West Salem shooting range: A possible solution?


A measure proposed by Oregon Senate President Peter Courtney would open the possibility of suing city and county jurisdictions when bullets stray from private property and injure others. 

The bill, Senate Bill 781 (SB781), may not have an immediate impact on the dispute between residents of west Keizer and a shooting range located in Polk County across the river, but the threat of financial liability might force the hand of Polk County commissioners who have been reluctant to take action. 

Keizer residents have attended Polk County Commissioners’ meetings several times during the past year to ask for an end to the shooting taking place across the river and, were at one point, asked “how big a bubble” they wanted. 

SB781 would also make it explicit in Oregon Revised Statute that a county or city could adopt ordinances to “regulate, restrict or prohibit the discharge of firearms within their boundaries,” but the bill includes numerous exceptions in the vein of simply having permission to discharge a firearm on private property as a justification for doing so.

While the bill is a step towards addressing issues involving the shooting range, it’s still not quite what some Keizer residents are hoping for.

“We would like to see language applying to property damage and emotional injury. The bullets [from the Polk County range] have not caused any bodily harm, yet,” said Rhonda Rich, a neighbor of the Bauers and longtime board member of the West Keizer Neighborhood Association.

Rich said she and other residents are tracking the bill’s movement through the Oregon Legislature. 

“We will also be involved in the public hearing on this bill and request that amendments be made to effectively protect west Keizer residents and visitors to our parks,” Rich said.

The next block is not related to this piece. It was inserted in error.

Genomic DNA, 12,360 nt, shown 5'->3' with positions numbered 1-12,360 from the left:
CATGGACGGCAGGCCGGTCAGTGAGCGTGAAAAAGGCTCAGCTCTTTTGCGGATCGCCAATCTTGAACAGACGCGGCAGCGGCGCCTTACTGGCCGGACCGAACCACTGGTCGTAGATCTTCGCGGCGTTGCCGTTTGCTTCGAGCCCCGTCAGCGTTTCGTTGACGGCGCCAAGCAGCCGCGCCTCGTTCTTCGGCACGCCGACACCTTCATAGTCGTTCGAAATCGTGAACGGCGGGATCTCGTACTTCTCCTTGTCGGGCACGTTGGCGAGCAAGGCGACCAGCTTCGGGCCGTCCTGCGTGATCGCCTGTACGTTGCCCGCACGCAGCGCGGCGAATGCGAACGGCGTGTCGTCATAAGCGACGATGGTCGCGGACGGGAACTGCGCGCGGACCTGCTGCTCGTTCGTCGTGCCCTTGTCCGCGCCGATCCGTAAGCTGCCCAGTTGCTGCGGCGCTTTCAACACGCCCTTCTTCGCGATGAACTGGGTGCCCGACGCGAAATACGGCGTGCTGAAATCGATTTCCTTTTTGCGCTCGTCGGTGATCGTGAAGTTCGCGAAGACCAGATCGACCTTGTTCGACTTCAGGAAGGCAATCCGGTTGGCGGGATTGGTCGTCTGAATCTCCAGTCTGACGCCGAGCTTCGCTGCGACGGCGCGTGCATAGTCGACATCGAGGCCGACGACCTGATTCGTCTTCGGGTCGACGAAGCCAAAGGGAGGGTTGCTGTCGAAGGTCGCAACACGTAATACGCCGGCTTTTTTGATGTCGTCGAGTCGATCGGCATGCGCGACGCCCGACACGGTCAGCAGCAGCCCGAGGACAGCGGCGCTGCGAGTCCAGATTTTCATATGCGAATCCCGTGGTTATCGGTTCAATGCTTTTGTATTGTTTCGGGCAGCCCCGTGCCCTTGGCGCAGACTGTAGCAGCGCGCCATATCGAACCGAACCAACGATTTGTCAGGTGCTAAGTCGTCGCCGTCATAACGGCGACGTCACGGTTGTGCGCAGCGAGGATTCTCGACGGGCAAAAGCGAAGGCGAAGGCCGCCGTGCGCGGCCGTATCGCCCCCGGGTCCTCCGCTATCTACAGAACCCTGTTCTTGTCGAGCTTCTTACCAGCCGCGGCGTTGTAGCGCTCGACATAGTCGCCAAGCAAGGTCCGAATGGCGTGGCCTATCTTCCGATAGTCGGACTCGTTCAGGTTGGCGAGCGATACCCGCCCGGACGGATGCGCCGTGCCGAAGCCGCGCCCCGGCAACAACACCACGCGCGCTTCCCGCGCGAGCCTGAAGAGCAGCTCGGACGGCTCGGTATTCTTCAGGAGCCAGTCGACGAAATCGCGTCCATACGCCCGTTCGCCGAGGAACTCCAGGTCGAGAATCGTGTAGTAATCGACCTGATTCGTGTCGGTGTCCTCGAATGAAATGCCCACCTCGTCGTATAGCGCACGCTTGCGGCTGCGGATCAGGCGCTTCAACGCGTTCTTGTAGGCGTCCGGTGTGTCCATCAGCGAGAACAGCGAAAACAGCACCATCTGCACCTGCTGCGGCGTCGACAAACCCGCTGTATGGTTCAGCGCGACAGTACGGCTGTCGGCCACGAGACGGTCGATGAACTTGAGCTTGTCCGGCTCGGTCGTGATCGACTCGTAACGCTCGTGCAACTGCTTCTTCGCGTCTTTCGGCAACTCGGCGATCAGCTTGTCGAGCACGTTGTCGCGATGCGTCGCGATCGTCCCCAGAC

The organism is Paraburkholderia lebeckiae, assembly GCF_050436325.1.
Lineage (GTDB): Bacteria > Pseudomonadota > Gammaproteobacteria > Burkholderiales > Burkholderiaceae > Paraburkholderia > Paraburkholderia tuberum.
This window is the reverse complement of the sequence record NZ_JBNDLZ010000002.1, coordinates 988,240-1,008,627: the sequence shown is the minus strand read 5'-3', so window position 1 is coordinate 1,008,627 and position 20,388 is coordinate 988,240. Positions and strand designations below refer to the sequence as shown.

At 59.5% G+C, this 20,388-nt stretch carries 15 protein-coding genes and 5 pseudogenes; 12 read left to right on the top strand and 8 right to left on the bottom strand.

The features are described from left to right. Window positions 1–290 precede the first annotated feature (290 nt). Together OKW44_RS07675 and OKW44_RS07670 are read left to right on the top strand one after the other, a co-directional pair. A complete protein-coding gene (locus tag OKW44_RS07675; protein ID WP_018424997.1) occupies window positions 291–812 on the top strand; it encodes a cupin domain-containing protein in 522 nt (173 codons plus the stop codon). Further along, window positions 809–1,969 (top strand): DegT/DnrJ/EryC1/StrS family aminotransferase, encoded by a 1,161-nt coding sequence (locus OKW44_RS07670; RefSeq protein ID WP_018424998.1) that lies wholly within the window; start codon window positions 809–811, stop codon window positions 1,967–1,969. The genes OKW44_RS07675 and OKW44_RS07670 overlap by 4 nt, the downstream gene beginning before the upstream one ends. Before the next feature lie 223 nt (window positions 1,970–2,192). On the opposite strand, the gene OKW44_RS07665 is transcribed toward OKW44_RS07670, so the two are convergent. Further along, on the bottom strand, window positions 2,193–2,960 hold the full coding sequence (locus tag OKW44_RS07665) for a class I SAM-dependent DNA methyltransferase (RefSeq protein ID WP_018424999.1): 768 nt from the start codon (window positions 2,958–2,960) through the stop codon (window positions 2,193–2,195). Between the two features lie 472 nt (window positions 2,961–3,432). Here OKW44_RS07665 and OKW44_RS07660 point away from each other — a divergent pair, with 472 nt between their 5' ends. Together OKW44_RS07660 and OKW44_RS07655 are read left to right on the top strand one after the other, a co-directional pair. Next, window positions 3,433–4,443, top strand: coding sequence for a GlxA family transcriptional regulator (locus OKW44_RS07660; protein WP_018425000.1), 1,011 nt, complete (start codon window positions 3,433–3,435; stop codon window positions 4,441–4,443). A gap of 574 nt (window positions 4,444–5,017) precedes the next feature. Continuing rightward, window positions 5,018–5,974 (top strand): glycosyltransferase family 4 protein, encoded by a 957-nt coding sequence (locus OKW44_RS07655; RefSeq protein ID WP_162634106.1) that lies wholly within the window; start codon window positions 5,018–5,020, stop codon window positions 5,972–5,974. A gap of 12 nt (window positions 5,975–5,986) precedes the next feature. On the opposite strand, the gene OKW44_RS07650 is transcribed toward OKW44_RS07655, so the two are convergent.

The bill has been assigned to the Senate Committee on Judiciary, but no hearings have been scheduled. Keizertimes reached out to Sen. Peter Courtney’s office for comment on the bill and its origins, but received no response by press time. 

In the meantime, court proceedings and a request for a permanent injunction to stop the shooting at the private shooting range are progressing. 

In June 2018, a round fired from the shooting range penetrated the exterior walls of a home owned by Keizer residents Tom and Sheryl Bauer and came to a rest after hitting a granite backsplash in the couple’s kitchen. Sheryl was standing a few feet away at the time. 

The Bauers are seeking $2.7 million in damages and a cease to using a quarry on the property across the river as a shooting range. The owner of the range, Lance Davis and his business Northwest Rock, Inc., attempted to have the matter dismissed earlier this year, but the courts denied the action. 

The City of Keizer has joined the request for a permanent injunction as an intervenor. As an intervenor, the city will not be entitled to monetary awards of the lawsuit, but it is an act of solidarity with the Bauers.

A hearing on injunction is currently slated for April 9 and 10.